1 / 61

Tips to Garden Organically

Organic Gardening. Is an approach based on observation and preventionDeals with the causes of problems Pays attention to garden design and garden and plant sitingBuilds up soil, stability and bio-diversityStarts by using the safest methods. Is not simply replacing one chemical by a less toxic product Treated wood of any type has no place in an organic garden (CCA creosote, penta) .

Télécharger la présentation

Tips to Garden Organically

An Image/Link below is provided (as is) to download presentation Download Policy: Content on the Website is provided to you AS IS for your information and personal use and may not be sold / licensed / shared on other websites without getting consent from its author. Content is provided to you AS IS for your information and personal use only. Download presentation by click this link. While downloading, if for some reason you are not able to download a presentation, the publisher may have deleted the file from their server. During download, if you can't get a presentation, the file might be deleted by the publisher.


Presentation Transcript

    1. Tips to Garden Organically Down to Earth Ideas for Good Health and a Safe Environment By Paule Hjertaas, B.Sc. Copyrighted Paule Hjertaas. Permission granted for personal use. Other uses please contact the author at dp.hjertaas(at)sasktel.net. Photos credits: Paule Hjertaas and the Insect Images, a joint project of the University of Georgia and the USDA Forest Service. http://www.insectimages.org/

    2. Organic Gardening Is an approach based on observation and prevention Deals with the causes of problems Pays attention to garden design and garden and plant siting Builds up soil, stability and bio-diversity Starts by using the safest methods Is not simply replacing one chemical by a less toxic product Treated wood of any type has no place in an organic garden (CCA creosote, penta)

    3. Topics Covered Why not use pesticides? Timing of Seeding and Transplanting Indoor or Greenhouse common problems Organic Fertilizers Beds vs Rows Companion Planting Pest Control Disease Control Weed Control Products Discussion and Demonstrations

    4. Factors Affecting Plant Health, Insects and Diseases Light Length of Frost-free season Soil quality Type (sand, clay,etc) Soil test so you can correct deficiencies Wind Air Circulation Watering Proper pruning and thinning Not to much Nitrogen

    5. 10 Lines of Defense against Pests and Diseases Good Husbandry Hygiene Resistant Varieties Cunning Cultivation Methods Encouraging Predators and Parasites Mix and Match Companion Plants Barriers and Traps Direct Action Brought-in Predators and Parasites Organic Pesticides including enzyme cleaner

    6. Fertilizers Manure Green Manure Compost Supplements Used to build soil As soil amendment As foliar spray (Seaweed emulsion, well finished compost tea)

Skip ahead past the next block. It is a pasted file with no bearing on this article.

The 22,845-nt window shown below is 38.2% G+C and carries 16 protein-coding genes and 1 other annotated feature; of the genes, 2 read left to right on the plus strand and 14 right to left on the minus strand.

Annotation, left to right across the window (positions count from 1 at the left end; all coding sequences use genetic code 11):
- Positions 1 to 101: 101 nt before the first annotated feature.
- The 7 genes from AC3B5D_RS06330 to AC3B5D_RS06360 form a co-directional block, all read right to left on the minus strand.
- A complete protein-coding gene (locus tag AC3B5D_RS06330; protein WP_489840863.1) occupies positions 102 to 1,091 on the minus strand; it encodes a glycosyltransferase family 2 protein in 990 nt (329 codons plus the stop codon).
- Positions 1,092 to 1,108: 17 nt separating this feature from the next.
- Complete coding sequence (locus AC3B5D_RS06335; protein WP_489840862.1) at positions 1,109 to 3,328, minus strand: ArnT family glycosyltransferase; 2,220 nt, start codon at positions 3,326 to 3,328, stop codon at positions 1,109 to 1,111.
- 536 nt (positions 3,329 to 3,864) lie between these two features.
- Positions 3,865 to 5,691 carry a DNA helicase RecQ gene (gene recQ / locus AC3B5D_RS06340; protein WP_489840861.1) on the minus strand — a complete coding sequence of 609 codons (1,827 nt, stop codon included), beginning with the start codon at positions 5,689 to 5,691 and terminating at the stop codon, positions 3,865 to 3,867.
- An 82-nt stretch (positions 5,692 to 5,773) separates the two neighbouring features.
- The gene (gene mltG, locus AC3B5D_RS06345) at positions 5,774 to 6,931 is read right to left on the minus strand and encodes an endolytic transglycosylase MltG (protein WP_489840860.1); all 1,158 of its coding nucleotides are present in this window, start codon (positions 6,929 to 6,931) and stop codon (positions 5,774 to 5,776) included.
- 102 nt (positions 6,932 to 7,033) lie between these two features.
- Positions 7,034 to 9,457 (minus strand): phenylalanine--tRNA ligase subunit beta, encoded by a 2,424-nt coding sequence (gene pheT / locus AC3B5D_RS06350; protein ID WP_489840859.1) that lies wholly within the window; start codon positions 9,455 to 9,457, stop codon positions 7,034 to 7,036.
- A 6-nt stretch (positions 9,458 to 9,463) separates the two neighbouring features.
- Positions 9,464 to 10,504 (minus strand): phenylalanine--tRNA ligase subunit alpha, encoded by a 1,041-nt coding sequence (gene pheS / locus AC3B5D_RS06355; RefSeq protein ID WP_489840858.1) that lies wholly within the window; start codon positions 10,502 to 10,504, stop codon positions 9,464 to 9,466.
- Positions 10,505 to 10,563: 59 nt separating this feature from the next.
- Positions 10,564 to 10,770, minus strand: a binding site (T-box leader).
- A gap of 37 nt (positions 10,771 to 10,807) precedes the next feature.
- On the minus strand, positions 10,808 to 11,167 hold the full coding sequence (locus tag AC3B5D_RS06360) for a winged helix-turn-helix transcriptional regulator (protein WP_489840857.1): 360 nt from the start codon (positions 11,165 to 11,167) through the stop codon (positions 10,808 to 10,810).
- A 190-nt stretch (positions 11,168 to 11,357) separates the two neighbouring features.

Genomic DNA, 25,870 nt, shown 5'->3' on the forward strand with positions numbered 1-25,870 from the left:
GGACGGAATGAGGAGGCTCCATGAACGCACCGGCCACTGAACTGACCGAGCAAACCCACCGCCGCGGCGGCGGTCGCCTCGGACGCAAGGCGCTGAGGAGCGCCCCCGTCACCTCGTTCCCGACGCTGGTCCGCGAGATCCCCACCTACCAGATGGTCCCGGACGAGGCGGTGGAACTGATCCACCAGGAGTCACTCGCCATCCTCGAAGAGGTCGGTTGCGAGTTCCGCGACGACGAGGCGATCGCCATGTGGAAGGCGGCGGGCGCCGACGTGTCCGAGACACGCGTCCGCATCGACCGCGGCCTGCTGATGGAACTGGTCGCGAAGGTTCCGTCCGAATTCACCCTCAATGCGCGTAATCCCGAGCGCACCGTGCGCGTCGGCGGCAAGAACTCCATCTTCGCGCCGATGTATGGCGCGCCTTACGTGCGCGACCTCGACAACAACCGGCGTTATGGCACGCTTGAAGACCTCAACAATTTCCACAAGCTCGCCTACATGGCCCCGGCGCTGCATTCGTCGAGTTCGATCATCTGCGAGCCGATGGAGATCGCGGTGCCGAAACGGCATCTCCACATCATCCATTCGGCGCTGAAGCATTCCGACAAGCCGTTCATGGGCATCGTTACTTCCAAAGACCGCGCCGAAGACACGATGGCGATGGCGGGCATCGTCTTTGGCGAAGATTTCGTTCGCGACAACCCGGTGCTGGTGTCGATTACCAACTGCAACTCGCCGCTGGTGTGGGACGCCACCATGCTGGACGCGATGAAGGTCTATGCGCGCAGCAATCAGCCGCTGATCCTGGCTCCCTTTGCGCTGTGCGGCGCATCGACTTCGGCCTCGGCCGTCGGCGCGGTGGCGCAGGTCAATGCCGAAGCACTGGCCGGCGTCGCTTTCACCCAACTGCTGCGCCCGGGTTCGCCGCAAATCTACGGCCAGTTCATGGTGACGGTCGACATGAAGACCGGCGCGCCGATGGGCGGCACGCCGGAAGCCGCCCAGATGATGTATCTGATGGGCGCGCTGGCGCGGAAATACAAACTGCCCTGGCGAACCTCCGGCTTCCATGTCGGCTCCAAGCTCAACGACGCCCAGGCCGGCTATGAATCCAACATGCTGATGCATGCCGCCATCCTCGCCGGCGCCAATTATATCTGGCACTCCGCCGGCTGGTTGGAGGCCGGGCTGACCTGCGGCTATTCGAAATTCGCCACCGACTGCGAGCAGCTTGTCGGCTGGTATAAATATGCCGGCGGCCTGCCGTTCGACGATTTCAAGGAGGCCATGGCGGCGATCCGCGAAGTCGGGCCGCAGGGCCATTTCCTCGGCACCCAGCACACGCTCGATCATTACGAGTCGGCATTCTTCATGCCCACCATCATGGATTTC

7. Fertilizer Recipe Complete Organic fertilizer Blend (West Coast Seed) 4 parts seed meal (I.e. flax) 1 part rock phosphate or part bone meal 1 part lime part kelp meal Prepackaged equivalent is All-Purpose Blend (Gaia) or Power Bloom (Gaia) Some catalogs offering organic and natural fertilizers West Coast Seeds William Dam Seeds Territorial T&T Vesey Seeds NIC Ontario

    8. Alfalfa - best soil builder Seed in August pH 6.6 to 7.5 Needs lots of K and P (bonemeal and greensand) Good drainage Inoculate seeds and only loosen soil a little Cover with compost Next year, each time 10 % flowers, mow to 1 tall Spread clippings around garden At end of summer cut to 3-4 tall Ass greensand and bonemeal 1-2 times /yr 5 lb/2 lb respectively for 10 ft bed Stand lasts 5 years Choose disease-resistant varieties Can be used to break up compacted subsoil in problem areas Or buy good-quality pellets (OG Aug 06)

    9. Indoor Seeding 1 My mix: 1/2 peat moss vermiculite 1 handful bonemeal 1 handful rock phosphate 1 handful organic fertilizer Water with Water Seaweed emulsion (and foliar feed) Aquarium water Manure Tea

    10. Physical Insect Control Use barriers Spray water Prune and destroy Hand-picking Sticky and other traps (including tree bands)

    11. Indoor Seeding 2 Damping off solution Cinnamon on surface Fungus gnat solutions Yellow sticky trap Insecticidal Soap Hypoaspis miles Predatory mite Steimernema feltiae Parasite Sand on top of soil

    12. Neem Oil In Cda, registered as leaf shine Acts as anti-feedant and pseudo-steroidal IGR Can prevent swallowing and affects digestion Chitin synthesis inhibitor Generally must be eaten Effectiveness may depend on concentration of azadirachtin Most effective on larval forms on insects with total metamorphosis (caterpillars, including sod webworms, gypsy moth and cutworms, larval beetles. whitefly nymphs), leafminers and mites

    13. Neem Oil (2) Low mammalian toxicity Works slowly Washed off by rain Reentry as soon as spray dries Does not persist in environment

    14. Ants Pour boiling water down the hole Citrus oils Diatomaceous Earth in hole Borax-based bait Repellent garlic spray The tunnels vary tremendously in length and shape between species Most published controls for indoors or for fire ants which we dont have Some species are useful Remove plants susceptible to aphids or scales Remove plants susceptible to aphids or scales